Regular Expression Syntax

A regular expression describes a set of strings. The simplest regular expression is one that has no special characters in it. For example, the regular expression hello matches hello and nothing else.

Nontrivial regular expressions use certain special constructs so that they can match more than one string. For example, the regular expression hello|world contains the | alternation operator and matches either the hello or world.

As a more complex example, the regular expression B[an]*s matches any of the strings Bananas, Baaaaas, Bs, and any other string starting with a B, ending with an s, and containing any number of a or n characters in between.

A regular expression for the REGEXP operator may use any of the following special characters and constructs:

  • ^

    Match the beginning of a string.

    mysql> SELECT 'fo\nfo' REGEXP '^fo$';                   -> 0
    mysql> SELECT 'fofo' REGEXP '^fo';                      -> 1
  • $

    Match the end of a string.

    mysql> SELECT 'fo\no' REGEXP '^fo\no$';                 -> 1
    mysql> SELECT 'fo\no' REGEXP '^fo$';                    -> 0
  • .

    Match any character (including carriage return and newline).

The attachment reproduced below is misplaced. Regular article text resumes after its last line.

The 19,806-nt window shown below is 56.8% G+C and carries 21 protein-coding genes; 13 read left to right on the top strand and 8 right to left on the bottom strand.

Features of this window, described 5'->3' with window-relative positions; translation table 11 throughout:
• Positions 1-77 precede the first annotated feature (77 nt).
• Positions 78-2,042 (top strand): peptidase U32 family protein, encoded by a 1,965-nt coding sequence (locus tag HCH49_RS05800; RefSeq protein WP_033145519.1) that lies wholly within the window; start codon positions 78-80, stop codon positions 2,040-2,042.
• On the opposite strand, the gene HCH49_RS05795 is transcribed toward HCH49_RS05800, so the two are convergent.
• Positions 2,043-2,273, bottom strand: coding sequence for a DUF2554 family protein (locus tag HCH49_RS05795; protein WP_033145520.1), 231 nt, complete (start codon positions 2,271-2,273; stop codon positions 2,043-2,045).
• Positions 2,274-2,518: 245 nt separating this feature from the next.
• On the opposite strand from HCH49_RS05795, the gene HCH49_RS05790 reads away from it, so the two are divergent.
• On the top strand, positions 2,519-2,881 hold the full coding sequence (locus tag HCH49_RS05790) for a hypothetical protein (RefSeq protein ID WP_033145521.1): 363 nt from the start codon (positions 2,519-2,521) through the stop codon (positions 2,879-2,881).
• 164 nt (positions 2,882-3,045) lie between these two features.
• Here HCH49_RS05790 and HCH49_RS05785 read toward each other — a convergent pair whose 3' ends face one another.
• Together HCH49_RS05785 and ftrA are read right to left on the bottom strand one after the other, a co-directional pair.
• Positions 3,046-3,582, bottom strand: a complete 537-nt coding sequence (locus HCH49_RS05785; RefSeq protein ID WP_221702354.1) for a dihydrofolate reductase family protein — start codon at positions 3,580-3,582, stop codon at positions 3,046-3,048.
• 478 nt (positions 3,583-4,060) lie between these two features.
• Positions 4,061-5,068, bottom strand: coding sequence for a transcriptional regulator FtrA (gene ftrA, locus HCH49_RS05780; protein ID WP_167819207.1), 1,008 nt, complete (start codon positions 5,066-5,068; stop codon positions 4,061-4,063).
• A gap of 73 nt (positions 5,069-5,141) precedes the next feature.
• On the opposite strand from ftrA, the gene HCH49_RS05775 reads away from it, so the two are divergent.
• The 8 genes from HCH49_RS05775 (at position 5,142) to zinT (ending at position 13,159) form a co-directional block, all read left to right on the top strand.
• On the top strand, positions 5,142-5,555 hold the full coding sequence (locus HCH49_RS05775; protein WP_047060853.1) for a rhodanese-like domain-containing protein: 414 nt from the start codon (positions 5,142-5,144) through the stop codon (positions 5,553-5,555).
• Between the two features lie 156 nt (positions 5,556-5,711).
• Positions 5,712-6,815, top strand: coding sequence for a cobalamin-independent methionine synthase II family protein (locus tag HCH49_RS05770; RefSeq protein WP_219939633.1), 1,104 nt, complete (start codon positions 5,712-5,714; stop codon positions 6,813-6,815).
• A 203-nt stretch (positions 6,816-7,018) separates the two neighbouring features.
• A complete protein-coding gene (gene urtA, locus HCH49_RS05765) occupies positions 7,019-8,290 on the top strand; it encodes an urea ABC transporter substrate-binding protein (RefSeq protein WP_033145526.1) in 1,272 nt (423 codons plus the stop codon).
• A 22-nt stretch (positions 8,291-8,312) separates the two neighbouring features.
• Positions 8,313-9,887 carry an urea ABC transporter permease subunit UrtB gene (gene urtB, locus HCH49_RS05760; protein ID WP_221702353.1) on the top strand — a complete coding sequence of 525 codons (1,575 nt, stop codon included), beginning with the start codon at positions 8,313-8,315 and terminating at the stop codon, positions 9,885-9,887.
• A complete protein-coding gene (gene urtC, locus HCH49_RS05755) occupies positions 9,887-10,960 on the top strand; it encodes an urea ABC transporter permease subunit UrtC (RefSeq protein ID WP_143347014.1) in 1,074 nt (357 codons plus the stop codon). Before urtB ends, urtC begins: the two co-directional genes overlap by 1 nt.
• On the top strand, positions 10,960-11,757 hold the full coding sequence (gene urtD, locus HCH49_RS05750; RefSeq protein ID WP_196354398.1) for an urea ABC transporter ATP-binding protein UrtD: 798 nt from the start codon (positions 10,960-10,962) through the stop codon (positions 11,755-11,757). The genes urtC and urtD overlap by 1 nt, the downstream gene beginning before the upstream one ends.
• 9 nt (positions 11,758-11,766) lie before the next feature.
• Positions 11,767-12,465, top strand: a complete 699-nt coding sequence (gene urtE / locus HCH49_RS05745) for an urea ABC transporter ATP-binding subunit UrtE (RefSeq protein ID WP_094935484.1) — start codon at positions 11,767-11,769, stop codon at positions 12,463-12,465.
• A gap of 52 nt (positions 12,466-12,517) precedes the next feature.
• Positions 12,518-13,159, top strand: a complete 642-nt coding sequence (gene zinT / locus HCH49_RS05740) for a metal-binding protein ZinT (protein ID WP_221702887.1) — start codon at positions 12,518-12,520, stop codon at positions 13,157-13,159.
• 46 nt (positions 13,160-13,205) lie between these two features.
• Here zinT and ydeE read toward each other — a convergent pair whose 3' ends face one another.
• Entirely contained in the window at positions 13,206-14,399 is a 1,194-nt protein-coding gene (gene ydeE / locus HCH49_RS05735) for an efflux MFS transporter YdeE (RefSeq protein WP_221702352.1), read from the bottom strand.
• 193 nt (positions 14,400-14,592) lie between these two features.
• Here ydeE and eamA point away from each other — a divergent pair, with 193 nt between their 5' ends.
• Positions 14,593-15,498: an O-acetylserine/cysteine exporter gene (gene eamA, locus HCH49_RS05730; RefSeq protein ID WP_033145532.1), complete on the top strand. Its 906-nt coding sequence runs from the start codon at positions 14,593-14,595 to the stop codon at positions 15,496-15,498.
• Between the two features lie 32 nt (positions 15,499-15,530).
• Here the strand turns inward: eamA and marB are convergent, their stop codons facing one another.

mysql> SELECT 'fofo' REGEXP '^f.*$';                    -> 1
    mysql> SELECT 'fo\r\nfo' REGEXP '^f.*$';                -> 1
  • a*

    Match any sequence of zero or more a characters.

    mysql> SELECT 'Ban' REGEXP '^Ba*n';                     -> 1
    mysql> SELECT 'Baaan' REGEXP '^Ba*n';                   -> 1
    mysql> SELECT 'Bn' REGEXP '^Ba*n';                      -> 1
  • a+

    Match any sequence of one or more a characters.

    mysql> SELECT 'Ban' REGEXP '^Ba+n';                     -> 1
    mysql> SELECT 'Bn' REGEXP '^Ba+n';                      -> 0
  • a?

    Match either zero or one a character.

    mysql> SELECT 'Bn' REGEXP '^Ba?n';                      -> 1
    mysql> SELECT 'Ban' REGEXP '^Ba?n';                     -> 1
    mysql> SELECT 'Baan' REGEXP '^Ba?n';                    -> 0
  • de|abc

    Alternation; match either of the sequences de or abc.

    mysql> SELECT 'pi' REGEXP 'pi|apa';                     -> 1
    mysql> SELECT 'axe' REGEXP 'pi|apa';                    -> 0
    mysql> SELECT 'apa' REGEXP 'pi|apa';                    -> 1
    mysql> SELECT 'apa' REGEXP '^(pi|apa)$';                -> 1
    mysql> SELECT 'pi' REGEXP '^(pi|apa)$';                 -> 1
    mysql> SELECT 'pix' REGEXP '^(pi|apa)$';                -> 0
  • (abc)*

    Match zero or more instances of the sequence abc.

    mysql> SELECT 'pi' REGEXP '^(pi)*$';                    -> 1
    mysql> SELECT 'pip' REGEXP '^(pi)*$';                   -> 0
    mysql> SELECT 'pipi' REGEXP '^(pi)*$';                  -> 1
  • {1}, {2,3}

    Repetition; {n} and {m,n} notation provide a more general way of writing regular expressions that match many occurrences of the previous atom (or piece) of the pattern. m and n are integers.

    • a*

      Can be written as a{0,}.

    • a+